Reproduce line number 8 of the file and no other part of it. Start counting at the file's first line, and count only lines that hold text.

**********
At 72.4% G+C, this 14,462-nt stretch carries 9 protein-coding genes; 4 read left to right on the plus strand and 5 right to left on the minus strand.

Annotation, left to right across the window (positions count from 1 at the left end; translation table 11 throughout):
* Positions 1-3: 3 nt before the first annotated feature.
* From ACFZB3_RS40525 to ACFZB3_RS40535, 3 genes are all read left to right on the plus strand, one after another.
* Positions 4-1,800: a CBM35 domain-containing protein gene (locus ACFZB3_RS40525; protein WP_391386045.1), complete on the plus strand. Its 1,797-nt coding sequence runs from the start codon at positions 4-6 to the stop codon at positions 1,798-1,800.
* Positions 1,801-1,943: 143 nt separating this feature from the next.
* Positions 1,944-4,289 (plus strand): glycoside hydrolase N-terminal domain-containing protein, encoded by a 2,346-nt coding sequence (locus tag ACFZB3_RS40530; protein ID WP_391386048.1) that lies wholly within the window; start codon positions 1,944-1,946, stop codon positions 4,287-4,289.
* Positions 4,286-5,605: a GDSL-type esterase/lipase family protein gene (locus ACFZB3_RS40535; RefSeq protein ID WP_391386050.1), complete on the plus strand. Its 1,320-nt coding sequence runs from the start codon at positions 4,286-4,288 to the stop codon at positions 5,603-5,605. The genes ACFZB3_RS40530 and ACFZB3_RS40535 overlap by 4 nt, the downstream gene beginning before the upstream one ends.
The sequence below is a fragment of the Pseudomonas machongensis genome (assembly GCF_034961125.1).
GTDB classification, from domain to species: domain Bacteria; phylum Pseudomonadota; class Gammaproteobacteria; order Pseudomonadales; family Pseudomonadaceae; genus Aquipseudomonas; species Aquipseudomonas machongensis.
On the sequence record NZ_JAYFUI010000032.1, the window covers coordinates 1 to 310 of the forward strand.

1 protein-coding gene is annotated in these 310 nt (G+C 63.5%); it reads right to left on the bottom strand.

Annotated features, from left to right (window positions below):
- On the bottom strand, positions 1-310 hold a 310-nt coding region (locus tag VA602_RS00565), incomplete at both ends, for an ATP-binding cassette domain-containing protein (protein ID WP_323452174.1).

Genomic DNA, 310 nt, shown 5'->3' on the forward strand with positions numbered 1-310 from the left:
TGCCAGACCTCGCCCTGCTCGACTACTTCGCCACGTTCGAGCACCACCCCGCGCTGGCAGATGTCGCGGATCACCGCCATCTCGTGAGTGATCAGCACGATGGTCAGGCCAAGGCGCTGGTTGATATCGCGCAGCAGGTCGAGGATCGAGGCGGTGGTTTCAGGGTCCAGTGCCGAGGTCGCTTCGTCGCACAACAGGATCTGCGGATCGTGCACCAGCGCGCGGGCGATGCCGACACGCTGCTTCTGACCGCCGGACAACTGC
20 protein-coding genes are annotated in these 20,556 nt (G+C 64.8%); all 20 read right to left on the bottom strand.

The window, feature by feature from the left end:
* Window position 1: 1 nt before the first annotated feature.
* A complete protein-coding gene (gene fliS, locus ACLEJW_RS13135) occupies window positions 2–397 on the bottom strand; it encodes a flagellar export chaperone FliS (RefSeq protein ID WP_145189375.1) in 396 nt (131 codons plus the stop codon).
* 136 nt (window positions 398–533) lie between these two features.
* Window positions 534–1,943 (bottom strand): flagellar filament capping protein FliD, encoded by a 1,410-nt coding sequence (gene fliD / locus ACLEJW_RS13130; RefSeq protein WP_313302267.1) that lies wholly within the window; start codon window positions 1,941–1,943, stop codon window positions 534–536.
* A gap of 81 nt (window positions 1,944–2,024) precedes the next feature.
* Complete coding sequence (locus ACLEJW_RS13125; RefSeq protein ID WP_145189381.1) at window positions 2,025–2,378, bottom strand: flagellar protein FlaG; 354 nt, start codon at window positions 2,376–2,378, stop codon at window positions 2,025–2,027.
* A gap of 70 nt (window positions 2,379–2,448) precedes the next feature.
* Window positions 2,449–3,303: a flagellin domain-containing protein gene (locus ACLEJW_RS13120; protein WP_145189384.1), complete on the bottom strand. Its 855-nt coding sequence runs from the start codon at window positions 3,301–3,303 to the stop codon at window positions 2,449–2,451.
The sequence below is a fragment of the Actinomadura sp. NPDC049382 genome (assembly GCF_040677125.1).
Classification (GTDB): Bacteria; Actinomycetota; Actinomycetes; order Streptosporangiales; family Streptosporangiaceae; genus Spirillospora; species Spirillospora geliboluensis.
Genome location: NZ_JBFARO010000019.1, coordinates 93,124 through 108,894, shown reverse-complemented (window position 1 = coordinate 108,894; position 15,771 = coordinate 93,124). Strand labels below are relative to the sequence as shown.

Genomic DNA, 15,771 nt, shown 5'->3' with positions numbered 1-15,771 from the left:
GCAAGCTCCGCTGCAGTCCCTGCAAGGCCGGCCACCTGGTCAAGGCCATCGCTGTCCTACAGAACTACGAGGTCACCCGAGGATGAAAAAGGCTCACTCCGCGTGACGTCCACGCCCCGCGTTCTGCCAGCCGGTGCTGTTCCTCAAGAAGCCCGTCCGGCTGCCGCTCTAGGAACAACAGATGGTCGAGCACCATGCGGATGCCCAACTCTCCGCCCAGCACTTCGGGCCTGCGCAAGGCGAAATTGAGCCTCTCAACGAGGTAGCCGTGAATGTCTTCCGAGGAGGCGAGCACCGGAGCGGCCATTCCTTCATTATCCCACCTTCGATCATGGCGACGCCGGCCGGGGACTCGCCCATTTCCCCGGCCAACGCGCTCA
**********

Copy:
* Positions 4,286-5,605: a GDSL-type esterase/lipase family protein gene (locus ACFZB3_RS40535; RefSeq protein ID WP_391386050.1), complete on the plus strand. Its 1,320-nt coding sequence runs from the start codon at positions 4,286-4,288 to the stop codon at positions 5,603-5,605. The genes ACFZB3_RS40530 and ACFZB3_RS40535 overlap by 4 nt, the downstream gene beginning before the upstream one ends.